You and I may differ, though. You might decide you want to read another baseball novel, instead, or books about the game. Reviewers have taken the publication of the book as an opportunity to reiterate their admiration for such baseball novels as Bernard Malamud’s The Natural and Philip Roth’s The Great American Novel. (Malamud and Roth…I’m reminded of the joke, a favorite among booksellers: What’s the thinnest book ever published? The Great Jews of Sports.) I haven’t read either book, but I’ve now ordered them. I have very fond memories of reading both Malamud’s National Book Award-winning story collection The Magic Barrel and Roth’s controversy lightning-rod (dirty book) Portnoy’s Complaint as a high school student, in the seventy-five cent Dell mass market with the drawing of the uppermost floors of a New York tenement on the cover (Malamud) and the shocking-yellow Bantam (Roth), picked up in nearby Ann Arbor – purchased at David’s Books for fifty cents, or stolen from The Dawn Treader Book Shop. (We did not steal books from David’s Books, which was on the second-story above Discount Records at the time and kept books stacked on the stairway, inviting theft. We did occasionally steal books from The Dawn Treader, which was in a basement on State Street then and kept a first edition of Abbie Hoffman’s Steal This Book on prominent display, under glass, at its front counter – which could have been mere prudence, but rubbed us the wrong way. David’s: cats roaming about, exposed brick, windows that looked out on the neon signs of the Michigan and State theaters; lone employee playing chess with a bald teenager – leukemia? Dawn Treader: a basement, staffed with scolds. Take your pick.)

[We assumed the bald teenager had leukemia because this was around the time of Jim Carroll’s great “People Who Died.” Of course, we were also immortal teenagers, and joked about the possible lethal toxicity of used bookstore odor.]

I’ve started reading Roth novels down through the years, but I don’t think I’ve finished one since Portnoy. Yet I never even tried anything else by Malamud. I think I hated the film of The Natural so much that, even though it obviously had little to do with Malamud, I put him out of mind, and the books drifted out of print for a time, taking care of the rest of it.

So: books on order, and, after the World Series is over, we’ll see what’s what. At that time last year, I went for non-fiction about the game, and read collections by Roger Angell of the New Yorker (The Summer Game) and Thomas Boswell of the Washington Post (Why Time Begins On Opening Day) – which are still in print or, if not, easily picked up used, and pretty much essential if you care to read about baseball.

You might decide you want to read another college sports novel. End Zone, Don DeLillo’s great college football novel, which Chad Harbach cites in interviews as an influence, is my favorite DeLillo book: compact, furious, as funny as White Noise but even loonier, somehow. (Like The Art of Fielding, it’s also a great school novel.) Here’s the opening paragraph, which you can imagine coming from the mouth of Lenny Bruce or Richard Pryor:

Taft Robinson was the first black student to be enrolled at Logos College in West Texas. They got him for his speed.

Then again, you might just decide to re-read The Art of Fielding, the way some Harry Potter readers, all-too-aware that the next book would not appear for a year or more, turned back to page one of the newest Potter book as soon as they’d finished it. (Harbach worked on his manuscript for a decade.)

I thought about Rowling’s books almost as often as I did Melville’s while reading The Art of Fielding. I’ve read none of the Harry Potter books, but I worked in bookstores during the series’ run, and envied the young readers their untroubled enthusiasm (especially before the industry turned it into a circus). I also (secretly, problematically) envied the adults – a number of my co-workers among them – who said Screw it, chucked aside their vexing copies of American Pastoral or Middlesex, and committed not just to Potter but to the cleaner lines and storytelling virtues of Young Adult fiction en total. I too wanted to fall asleep with a footnote-free slab of story hugged to my chest. A teenaged wizard riding a broomstick wasn’t my ticket, though. I’d have to wait for a teenaged wizard at shortstop.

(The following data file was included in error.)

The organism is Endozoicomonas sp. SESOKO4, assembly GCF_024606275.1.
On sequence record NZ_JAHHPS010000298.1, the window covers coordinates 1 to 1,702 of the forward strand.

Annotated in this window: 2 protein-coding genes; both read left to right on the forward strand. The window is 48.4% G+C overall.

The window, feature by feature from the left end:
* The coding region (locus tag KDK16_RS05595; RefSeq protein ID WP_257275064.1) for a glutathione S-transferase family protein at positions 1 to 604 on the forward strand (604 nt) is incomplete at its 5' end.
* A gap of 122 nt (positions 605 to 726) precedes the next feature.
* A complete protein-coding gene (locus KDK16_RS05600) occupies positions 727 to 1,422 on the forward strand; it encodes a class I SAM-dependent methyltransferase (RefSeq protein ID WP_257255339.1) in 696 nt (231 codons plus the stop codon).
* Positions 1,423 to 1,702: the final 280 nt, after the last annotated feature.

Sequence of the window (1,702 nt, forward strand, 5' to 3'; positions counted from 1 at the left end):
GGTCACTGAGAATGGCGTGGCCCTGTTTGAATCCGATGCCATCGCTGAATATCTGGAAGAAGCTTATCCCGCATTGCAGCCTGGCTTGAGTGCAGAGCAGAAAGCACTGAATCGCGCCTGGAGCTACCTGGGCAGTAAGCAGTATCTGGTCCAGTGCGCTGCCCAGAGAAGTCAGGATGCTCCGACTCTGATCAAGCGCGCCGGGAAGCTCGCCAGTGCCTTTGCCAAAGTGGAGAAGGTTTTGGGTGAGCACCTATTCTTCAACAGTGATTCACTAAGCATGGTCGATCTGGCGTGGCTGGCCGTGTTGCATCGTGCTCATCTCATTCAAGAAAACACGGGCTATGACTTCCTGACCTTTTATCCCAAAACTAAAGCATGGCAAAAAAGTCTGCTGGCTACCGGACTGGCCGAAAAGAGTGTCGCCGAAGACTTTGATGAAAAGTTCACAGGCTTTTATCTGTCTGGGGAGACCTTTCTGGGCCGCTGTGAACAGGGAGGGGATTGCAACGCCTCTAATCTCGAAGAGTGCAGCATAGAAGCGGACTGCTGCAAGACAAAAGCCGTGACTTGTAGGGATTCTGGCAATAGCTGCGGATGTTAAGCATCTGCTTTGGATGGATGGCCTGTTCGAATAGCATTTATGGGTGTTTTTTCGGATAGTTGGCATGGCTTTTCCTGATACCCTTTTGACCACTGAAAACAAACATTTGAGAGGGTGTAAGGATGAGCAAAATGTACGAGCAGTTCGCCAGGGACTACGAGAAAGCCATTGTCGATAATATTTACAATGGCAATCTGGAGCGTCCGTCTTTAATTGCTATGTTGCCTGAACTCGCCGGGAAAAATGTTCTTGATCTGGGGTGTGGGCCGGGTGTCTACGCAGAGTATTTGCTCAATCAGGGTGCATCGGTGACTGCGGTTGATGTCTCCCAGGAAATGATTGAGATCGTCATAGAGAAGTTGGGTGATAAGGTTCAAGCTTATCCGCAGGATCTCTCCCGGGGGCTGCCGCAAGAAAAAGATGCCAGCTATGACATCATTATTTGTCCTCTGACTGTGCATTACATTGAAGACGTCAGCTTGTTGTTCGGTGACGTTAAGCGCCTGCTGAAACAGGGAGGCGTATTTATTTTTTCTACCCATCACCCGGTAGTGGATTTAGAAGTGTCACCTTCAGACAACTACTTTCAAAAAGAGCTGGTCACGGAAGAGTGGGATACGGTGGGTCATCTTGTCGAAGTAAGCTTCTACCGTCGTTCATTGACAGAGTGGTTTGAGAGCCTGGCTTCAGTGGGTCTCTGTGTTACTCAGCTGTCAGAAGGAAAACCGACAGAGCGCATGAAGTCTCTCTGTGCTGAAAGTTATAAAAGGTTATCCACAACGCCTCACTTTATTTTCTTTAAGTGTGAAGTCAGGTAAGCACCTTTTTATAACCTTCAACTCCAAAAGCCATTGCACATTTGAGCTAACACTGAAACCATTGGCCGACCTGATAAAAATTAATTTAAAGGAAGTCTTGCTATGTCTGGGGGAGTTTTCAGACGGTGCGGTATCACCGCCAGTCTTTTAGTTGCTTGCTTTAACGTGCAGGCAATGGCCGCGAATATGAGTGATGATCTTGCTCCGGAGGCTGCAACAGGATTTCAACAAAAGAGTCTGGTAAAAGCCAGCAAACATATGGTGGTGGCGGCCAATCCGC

Sunday, October 2, 2011

A barrel of monkeys

My father had seven brothers. What was it like, growing up with seven brothers? More fun than a barrel of monkeys: that was always his answer. And yet he stuck me with only one brother (a younger one, at that; a crybaby, too – in a word, useless). Why did he do that?

When I was young, I found the idea of having seven brothers very appealing. I liked to picture my late grandfather, Shorty, who I never knew in life, on the pitcher’s mound of a baseball diamond, with his eight sons filling the other positions on the field. Even as a child, I realized how improbable this picture was: I knew the story of my youngest uncle hiding behind my grandmother’s legs when his eldest brother returned home from the Second World War. But it was the most contained, most perfect of the fantasies I had devised to will the entire family into the same place at the same time, which never happened in my lifetime – if, indeed, it ever had.

Though we didn’t see them all together, we nevertheless saw my father’s brothers nearly every Sunday of my childhood. They shouldered their way through the door into their mother’s house or a brother’s house, carrying crock pots and baker’s boxes and cases of beer in cans, trailed by our aunts and cousins, filling up the small houses and neat backyards in Livonia and Garden City and Dearborn.

I watched them closely, looking to learn what being a brother meant, with my eye mainly on what latitude being a brother afforded you. As far as I could tell, it meant that you never passed up an opportunity to abuse your brother’s children’s trust for the sake of a laugh.

Want some chocolate? my uncle asked – offering me an opened tin of Copenhagen.

Want mustard on your sandwich? – knife poised over the horseradish.

We children spent part of every Sunday in tears, mothers or aunts scouring our tongues with wet washcloths, our backs turned to a room filled with laughing men.